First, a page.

"There are the demons that follow me, and tempt me into thoughts and actions that are not my own...but that are necessary for survival. I’ve made compromises with my humanity. And I am not alone in this. Miles from me are my brethren in this world, who walk in the same streets...who feel the same things, whether they admit to it or not. And to think, I volunteered for this...”
These were the words of a young United States Army sergeant, Eddie Jeffers. They are part of a letter that he had sent home to his Father in 2007 while serving in the Iraqi battle theater; Ramadi, to be specific. It remains one of the most powerful pieces of writing – perhaps the most powerful piece of writing – that I have ever laid eyes on. It is pure, raw honesty put to paper.
Although I have become a friend to the Jeffers Family, I was never privileged enough to have met Sgt. Jeffers. Eddie was killed not long after he penned those words, a casualty of war; a war he understood; a war he believed in.
Sgt. Jeffers, Eddie, understood that the freedoms guaranteed to us in the US Constitution – our “unalienable rights” – don’t come from government or a piece of paper. In his understanding of the Charters of Freedom – The Declaration of Independence, The US Constitution and The Bill of Rights – he recognized the purposeful inclusion of this passage:
“...We hold these truths to be self-evident, that all men are created equal, that they are endowed by their Creator with certain unalienable Rights, that among these are Life, Liberty and the pursuit of Happiness...”
Sgt. Jeffers understood that in the phrase “all men are created equal,” and with the inclusion of the word “unalienable,” that the right to Life, Liberty and the pursuit of Happiness” was something that was applicable to all people everywhere; that these unalienable rights are applicable to Iraqis and all peoples of the world just as they are applicable to Americans.
Young Sgt. Jeffers also understood that there was good and evil in the world. He understood that bad men – tyrants, barbarians, oppressors, dictators and despots – exist in the world; men who would think nothing of brutally torturing, maiming, raping and murdering those who would not acquiesce to their will; tormentors who would squelch innocent life simply to amass power and wealth.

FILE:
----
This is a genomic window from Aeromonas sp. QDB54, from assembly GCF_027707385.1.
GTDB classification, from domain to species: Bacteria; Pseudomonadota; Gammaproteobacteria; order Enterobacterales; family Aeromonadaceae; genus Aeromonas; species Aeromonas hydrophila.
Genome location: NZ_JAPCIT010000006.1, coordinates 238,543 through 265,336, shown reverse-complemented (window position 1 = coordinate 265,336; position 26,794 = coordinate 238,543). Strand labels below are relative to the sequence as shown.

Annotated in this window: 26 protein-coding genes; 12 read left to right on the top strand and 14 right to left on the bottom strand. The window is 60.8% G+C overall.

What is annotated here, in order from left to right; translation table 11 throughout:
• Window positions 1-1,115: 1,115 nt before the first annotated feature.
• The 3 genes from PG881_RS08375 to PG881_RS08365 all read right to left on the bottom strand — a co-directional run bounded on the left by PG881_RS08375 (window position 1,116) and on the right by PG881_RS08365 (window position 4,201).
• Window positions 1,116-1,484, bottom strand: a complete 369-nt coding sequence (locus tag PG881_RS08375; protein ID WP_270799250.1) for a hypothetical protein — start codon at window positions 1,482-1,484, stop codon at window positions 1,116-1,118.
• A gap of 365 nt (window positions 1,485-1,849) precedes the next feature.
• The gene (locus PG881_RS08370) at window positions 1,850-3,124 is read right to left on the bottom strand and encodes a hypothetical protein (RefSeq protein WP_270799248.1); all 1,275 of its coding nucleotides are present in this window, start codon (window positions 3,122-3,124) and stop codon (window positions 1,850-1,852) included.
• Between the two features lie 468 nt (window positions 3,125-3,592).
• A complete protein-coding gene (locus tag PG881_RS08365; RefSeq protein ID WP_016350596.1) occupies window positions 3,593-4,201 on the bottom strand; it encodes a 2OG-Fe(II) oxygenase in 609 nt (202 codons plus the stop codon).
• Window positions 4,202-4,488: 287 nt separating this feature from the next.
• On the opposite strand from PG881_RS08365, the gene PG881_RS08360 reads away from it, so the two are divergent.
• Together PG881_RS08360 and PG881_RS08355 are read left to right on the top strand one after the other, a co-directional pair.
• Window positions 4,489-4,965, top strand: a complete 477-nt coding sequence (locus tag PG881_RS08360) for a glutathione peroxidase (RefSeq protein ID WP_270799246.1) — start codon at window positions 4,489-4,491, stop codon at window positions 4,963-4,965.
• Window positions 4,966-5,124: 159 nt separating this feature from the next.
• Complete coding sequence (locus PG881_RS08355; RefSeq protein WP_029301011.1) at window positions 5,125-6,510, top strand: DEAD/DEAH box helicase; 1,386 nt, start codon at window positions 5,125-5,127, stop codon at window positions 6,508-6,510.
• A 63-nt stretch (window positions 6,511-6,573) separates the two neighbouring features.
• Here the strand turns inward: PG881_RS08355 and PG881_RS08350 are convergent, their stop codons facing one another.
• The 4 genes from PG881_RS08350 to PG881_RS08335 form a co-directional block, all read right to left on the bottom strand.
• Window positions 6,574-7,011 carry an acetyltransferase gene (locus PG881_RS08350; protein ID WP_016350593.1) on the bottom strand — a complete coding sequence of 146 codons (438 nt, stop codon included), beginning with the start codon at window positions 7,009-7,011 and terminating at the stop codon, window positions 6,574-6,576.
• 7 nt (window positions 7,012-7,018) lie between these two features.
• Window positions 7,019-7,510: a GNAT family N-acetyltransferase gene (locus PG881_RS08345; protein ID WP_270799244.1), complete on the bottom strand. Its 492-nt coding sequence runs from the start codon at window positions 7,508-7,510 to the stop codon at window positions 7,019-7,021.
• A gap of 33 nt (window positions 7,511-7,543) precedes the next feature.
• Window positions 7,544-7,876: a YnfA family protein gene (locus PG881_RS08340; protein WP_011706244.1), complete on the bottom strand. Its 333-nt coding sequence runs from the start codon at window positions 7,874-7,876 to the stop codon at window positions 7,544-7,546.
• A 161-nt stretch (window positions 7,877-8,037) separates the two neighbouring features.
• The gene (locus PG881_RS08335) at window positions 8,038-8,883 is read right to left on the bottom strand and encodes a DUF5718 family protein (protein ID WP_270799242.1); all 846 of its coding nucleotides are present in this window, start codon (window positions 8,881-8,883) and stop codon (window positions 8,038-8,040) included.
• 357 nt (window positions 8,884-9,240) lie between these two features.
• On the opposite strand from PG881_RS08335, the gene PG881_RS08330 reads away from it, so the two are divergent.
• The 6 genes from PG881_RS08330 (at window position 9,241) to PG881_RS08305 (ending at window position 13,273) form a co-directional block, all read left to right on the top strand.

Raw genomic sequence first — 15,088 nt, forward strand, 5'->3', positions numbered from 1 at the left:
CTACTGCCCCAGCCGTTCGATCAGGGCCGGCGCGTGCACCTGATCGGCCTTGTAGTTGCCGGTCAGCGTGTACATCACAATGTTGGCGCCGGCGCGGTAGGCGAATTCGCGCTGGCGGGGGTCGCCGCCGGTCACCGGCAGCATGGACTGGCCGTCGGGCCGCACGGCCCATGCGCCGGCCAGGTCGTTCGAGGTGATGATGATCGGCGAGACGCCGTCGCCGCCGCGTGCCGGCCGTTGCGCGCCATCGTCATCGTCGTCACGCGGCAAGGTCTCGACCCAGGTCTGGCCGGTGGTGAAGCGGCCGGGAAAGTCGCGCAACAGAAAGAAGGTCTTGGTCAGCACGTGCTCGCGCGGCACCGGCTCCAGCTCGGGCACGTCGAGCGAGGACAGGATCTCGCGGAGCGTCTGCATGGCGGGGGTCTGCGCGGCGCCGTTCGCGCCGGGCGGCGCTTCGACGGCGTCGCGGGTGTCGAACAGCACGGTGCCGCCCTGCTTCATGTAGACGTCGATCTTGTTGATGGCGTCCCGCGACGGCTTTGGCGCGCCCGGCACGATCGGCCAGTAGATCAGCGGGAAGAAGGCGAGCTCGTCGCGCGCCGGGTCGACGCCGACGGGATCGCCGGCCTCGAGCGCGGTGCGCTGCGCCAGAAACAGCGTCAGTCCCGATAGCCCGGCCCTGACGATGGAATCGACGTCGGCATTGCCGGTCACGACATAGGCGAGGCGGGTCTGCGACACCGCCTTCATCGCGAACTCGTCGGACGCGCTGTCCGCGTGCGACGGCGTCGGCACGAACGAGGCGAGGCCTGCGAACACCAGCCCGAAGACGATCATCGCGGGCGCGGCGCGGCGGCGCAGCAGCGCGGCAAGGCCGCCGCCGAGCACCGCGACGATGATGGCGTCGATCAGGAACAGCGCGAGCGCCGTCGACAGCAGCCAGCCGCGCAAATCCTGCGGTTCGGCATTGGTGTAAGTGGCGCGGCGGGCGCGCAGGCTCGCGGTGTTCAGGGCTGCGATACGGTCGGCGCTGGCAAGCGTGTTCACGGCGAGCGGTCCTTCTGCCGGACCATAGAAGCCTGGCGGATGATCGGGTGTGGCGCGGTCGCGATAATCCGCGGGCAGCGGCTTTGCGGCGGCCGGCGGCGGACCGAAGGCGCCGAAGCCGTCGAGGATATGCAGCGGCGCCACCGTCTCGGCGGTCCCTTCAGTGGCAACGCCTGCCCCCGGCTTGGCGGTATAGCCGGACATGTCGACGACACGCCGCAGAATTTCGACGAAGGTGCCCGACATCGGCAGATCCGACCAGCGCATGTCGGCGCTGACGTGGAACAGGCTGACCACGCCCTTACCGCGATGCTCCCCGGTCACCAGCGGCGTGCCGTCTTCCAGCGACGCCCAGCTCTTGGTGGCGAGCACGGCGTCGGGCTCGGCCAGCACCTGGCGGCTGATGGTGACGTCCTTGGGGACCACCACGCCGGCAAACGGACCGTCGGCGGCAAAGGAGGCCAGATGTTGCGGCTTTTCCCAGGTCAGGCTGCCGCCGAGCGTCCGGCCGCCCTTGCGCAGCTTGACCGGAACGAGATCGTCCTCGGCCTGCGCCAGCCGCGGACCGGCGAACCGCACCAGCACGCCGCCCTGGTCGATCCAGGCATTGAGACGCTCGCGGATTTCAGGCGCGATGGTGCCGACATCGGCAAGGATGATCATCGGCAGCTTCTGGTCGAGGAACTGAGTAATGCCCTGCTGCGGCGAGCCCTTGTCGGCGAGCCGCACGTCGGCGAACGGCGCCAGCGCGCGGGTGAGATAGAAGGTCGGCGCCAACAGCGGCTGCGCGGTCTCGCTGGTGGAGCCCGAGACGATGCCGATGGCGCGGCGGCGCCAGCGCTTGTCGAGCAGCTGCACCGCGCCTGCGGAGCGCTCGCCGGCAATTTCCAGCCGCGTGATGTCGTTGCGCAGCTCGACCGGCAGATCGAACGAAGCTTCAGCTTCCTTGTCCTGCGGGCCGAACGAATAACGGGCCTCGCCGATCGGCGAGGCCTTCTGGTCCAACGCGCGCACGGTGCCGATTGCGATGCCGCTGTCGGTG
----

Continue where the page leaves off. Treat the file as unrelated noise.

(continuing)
Eddie Jeffers, a young man all of 23-years old at his death, understood that but for the dedication of the valiant to safeguard the freedoms and liberties, “endowed” to us by the Creator, that these tormentors would succeed in their quest. He understood that to safeguard and/or provide liberty and freedom for the most oppressed amongst us is to safeguard it for all the peoples of the world. In acting on this belief, in defending liberty and providing freedom, he made the ultimate sacrifice.
It is because of Sgt. Jeffers’ sacrifice that I hold in contempt those who ignore or minimize the efforts of our brave men and women who serve(ed) in Iraq and Afghanistan. It is because of the sacrifice that all our fallen soldiers – and their families – have made that I harbor a deep disdain for those who disrespect the members of the military or belittle their efforts, especially today in the age of an all volunteer military.
A recent and caustic email exchange with a New York Progressive included:
“But, it’s okay for that you kept your dainty mitts off the keypad while the Constitution was being trampled and kids were being sent to war over false pretenses...You don’t want, let alone demonstrate the ability to see anything other than your myopic world view. You’ve been hopelessly ‘Karl Roved’, there should be rehab program for that soon.”